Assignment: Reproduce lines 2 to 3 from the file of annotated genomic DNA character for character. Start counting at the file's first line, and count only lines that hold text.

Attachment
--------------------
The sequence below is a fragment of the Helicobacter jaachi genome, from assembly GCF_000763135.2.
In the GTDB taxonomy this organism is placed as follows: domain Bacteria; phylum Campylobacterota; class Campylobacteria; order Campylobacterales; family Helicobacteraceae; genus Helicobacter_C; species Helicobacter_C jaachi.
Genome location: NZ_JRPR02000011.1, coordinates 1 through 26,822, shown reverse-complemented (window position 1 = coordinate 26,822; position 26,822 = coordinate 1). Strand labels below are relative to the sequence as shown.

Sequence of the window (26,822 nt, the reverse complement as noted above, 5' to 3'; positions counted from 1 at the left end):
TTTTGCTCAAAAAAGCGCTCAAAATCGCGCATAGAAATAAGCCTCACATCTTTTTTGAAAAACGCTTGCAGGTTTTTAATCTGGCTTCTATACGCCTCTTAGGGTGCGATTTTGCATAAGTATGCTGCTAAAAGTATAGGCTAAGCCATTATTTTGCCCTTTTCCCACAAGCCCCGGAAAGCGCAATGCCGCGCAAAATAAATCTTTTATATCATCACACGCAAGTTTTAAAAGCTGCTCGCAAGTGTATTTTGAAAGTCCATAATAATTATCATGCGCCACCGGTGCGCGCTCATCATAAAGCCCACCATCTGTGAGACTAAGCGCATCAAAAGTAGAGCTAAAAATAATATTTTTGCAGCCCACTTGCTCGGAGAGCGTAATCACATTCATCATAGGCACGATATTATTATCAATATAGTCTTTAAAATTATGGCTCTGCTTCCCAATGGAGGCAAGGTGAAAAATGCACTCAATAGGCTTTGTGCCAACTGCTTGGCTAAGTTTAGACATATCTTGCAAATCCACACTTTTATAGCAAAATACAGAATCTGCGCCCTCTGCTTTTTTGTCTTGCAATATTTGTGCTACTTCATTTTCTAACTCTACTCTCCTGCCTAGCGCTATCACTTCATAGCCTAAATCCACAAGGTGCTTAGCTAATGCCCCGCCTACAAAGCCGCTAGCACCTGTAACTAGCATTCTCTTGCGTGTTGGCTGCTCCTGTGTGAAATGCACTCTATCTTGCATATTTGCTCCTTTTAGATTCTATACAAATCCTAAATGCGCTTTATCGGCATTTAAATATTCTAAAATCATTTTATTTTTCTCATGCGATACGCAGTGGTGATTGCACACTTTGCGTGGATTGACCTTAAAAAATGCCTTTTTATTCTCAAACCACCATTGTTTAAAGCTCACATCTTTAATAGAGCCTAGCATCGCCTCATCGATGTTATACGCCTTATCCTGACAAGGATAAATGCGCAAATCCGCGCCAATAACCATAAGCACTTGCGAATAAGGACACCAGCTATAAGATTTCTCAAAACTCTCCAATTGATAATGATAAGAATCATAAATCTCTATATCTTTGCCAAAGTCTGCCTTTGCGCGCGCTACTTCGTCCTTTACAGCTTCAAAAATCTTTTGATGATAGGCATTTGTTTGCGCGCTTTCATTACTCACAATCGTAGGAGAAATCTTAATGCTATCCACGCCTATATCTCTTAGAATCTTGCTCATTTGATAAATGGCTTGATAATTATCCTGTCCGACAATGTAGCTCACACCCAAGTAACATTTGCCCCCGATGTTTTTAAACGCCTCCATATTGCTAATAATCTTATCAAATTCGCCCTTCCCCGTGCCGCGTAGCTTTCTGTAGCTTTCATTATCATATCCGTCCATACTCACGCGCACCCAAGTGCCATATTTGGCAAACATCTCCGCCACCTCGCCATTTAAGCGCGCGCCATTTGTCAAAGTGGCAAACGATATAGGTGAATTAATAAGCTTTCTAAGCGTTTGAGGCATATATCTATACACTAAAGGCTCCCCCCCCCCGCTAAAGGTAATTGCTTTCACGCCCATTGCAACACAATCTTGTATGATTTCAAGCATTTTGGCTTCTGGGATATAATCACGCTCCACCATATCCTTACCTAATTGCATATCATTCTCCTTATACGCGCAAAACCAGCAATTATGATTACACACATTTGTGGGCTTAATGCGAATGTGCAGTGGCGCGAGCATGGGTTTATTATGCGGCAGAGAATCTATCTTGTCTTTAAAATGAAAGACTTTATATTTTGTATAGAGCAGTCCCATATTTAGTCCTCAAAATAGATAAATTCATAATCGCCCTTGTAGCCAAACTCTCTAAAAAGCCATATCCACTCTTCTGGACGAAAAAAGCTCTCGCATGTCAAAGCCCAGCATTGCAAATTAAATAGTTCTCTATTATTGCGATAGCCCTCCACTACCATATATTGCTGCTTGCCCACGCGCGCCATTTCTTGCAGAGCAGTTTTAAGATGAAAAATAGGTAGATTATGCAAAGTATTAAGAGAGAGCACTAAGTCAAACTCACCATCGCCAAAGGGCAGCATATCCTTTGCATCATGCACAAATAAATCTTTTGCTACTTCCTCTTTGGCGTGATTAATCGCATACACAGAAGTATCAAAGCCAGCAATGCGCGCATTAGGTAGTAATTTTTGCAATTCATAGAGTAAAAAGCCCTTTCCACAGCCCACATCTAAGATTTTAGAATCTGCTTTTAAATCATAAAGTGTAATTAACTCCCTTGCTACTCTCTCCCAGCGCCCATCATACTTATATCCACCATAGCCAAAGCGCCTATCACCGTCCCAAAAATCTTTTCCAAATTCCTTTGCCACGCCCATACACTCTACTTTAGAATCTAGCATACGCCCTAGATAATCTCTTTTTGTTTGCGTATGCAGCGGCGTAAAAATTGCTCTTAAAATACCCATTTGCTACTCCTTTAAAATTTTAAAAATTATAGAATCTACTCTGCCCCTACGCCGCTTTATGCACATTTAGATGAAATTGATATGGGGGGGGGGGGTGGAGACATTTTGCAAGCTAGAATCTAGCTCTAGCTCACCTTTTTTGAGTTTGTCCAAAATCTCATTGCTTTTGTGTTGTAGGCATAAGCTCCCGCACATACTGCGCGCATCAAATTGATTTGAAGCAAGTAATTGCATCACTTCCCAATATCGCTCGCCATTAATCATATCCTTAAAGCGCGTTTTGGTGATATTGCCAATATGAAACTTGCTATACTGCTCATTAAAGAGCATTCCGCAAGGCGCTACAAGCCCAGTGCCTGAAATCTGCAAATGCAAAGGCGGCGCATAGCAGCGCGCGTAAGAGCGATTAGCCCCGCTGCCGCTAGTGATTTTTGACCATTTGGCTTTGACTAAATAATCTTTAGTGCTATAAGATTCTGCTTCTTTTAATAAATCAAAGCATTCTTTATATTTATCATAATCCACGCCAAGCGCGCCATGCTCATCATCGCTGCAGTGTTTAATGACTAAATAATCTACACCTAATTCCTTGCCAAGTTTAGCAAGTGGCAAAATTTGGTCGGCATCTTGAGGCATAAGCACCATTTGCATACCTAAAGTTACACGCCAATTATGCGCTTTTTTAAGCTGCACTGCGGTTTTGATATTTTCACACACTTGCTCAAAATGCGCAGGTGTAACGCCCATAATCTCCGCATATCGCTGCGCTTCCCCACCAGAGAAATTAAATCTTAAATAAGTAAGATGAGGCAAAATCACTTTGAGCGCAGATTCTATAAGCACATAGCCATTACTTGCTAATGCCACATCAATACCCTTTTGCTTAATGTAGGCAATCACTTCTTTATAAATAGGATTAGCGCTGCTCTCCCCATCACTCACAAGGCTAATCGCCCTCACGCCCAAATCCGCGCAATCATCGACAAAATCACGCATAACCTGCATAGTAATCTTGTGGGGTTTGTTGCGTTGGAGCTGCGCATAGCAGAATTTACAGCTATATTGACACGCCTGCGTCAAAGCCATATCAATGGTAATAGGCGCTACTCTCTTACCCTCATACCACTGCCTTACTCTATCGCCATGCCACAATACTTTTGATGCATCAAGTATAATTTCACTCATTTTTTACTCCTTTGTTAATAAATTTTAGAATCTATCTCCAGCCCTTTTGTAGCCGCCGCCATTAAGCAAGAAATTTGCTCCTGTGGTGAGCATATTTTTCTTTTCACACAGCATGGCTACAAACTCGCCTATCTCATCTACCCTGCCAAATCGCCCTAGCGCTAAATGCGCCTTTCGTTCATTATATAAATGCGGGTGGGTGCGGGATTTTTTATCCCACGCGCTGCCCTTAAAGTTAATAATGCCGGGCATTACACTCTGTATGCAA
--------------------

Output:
In the GTDB taxonomy this organism is placed as follows: domain Bacteria; phylum Campylobacterota; class Campylobacteria; order Campylobacterales; family Helicobacteraceae; genus Helicobacter_C; species Helicobacter_C jaachi.
Genome location: NZ_JRPR02000011.1, coordinates 1 through 26,822, shown reverse-complemented (window position 1 = coordinate 26,822; position 26,822 = coordinate 1). Strand labels below are relative to the sequence as shown.